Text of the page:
In the eighties of the last century, the cultivation of tropical pineapple was introduced on the island of El Hierro, the smallest of the Canary archipelago. At present, the pineapple is grown mainly in the municipality of La Frontera. The most commonly produced varieties of tropical pineapple are Roja Española and MD2 or Gold. In 2020 the production obtained was 1.3 million kilos.
Pineapple, a tropical fruit cultivated on El Hierro
The pineapple was a symbol of hospitality in the indigenous tribes and was offered to visitors as a sign of friendship. Christopher Columbus, on his second voyage in November 1493, came across it on the island of Guadeloupe. The sailors who accompanied him realized that this fruit could prevent scurvy, a disease caused by a lack of vitamin C, and since then pineapple production has spread throughout the world.
As mentioned above, the pineapple originated in South America and from there it reached Europe, where it was given the name "pineapple" due to its resemblance to the fruit of the pine tree. The Brazilian natives called it "ananás" which means excellent fruit.
This special fruit is grown in the Canary Islands, being the island of El Hierro the most important of the whole archipelago in terms of hectares dedicated to its cultivation. Although its size is not always the same, its powerful flavor and low sugar content makes it different from other pineapples that come from Hawaii or South America. The variety that has best adapted to our climate is the Española Roja.
Pineapple varieties and properties
There are different varieties of pineapple, as we mentioned, the best adapted is the Española Roja. This has a medium size and its leaves are short and small. Its weight is usually around one kilo, its external color is usually yellow-orange and barrel-shaped. Its pulp is fleshy and whitish in color.
The pineapple is composed of 85% water, being a very low calorie food. It is rich in vitamins C, A, B1, potassium, magnesium, iron and folic acid. One of its main curiosities is that it contains an enzyme called bromelain that facilitates digestion.
Among the existing pineapple varieties we can highlight the following:
Cayenne Lisa. It has no thorns and its fruits are large and cylindrical. The cayenne is dark yellowish orange in color and has a light yellow pulp or with a nice golden hue.
Esmeralda. With similar characteristics to the smooth cayenne, it has a very light yellow pulp, almost white.
Queen. It is one of the oldest varieties, cultivated mainly in South Africa. Its fruit has an almost spherical shape, a golden yellowish color and intense yellow flesh. It is not very juicy, but has an extraordinary aroma and keeps very well.
Sugar loaf or sugar loaf. It is one of the most appreciated varieties for its sweetness and juiciness.
Del Monte Gold. It has an "extra sweet" flavor, a golden color and a higher vitamin C content. Its skin is thicker and heavier than other varieties.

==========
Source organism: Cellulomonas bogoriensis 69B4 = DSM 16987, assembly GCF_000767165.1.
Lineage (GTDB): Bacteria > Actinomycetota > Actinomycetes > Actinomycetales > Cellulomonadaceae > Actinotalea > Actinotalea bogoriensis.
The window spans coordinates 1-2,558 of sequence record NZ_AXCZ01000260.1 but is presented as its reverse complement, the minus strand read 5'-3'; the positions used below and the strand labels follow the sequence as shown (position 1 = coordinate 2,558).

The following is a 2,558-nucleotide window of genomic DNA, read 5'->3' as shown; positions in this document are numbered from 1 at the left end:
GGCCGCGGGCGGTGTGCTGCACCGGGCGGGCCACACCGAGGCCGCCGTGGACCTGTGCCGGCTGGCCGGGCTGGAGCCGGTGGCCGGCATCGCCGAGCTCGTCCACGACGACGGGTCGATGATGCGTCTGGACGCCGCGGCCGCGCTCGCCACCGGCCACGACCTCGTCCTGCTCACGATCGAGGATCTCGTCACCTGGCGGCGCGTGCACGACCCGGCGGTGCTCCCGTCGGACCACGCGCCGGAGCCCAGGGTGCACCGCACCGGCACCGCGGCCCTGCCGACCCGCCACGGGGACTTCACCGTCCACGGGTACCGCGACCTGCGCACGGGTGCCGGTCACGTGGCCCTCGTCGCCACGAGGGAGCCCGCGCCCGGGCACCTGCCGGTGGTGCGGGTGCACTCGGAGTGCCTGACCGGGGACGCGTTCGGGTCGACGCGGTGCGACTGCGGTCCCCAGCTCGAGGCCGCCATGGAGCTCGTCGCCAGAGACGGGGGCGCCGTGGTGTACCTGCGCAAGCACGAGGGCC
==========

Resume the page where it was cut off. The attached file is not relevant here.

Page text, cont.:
Functions and properties of the pineapple herreña
Its most important functions are depurative, helping to regulate circulation in the liver. The anti-inflammatory, very useful in cases of tendinitis and rheumatic diseases. It is also protective against cancer, as it interferes in the development of malignant cells. It is also anti-catarrhal, due to its high content of vitamin C and is good for the skin as it helps to clean and heal wounds, scars and ulcers.
The pineapple has a high water content, a low caloric value and is rich in fiber. It contains vitamins C, B1, B6, B9 and E, and minerals such as potassium, magnesium, iodine, copper and manganese. It has diuretic, detoxifying, antacid and anti-inflammatory properties. Among its non-nutritive components, pineapple contains bromelain, an enzyme similar to digestive enzymes that helps digest proteins and improve digestion, this enzyme is also used as a natural meat tenderizer.
Use in the kitchen of the pineapple herreña
Its great versatility, together with its excellent flavor, makes it combine perfectly with a multitude of foods. The pineapple from El Hierro, having little sugar and a high acidity, gives us a lot of play when elaborating a multitude of combinations, not only with sweet recipes, but also with salty, cold and hot recipes. In addition to the elaboration of mojos, chimichurris, marinades, without forgetting the juices, smoothies, cocktails, sorbets among others.
If you are interested in the world of products made in the Canary Islands and want to know more about them, here are several articles for you to read and take some of the sweetness out of your mouth: Canary Island hot pepper, fundamental ingredient; Malvasia volcanica, the Lanzarote grape; Malvasia volcanica, the Lanzarote grape; Morena in the Canary Islands, tradition and beauty.
Photos: bodegacanaria.es; holaislascanarias.com; efeagro; Guía Repsol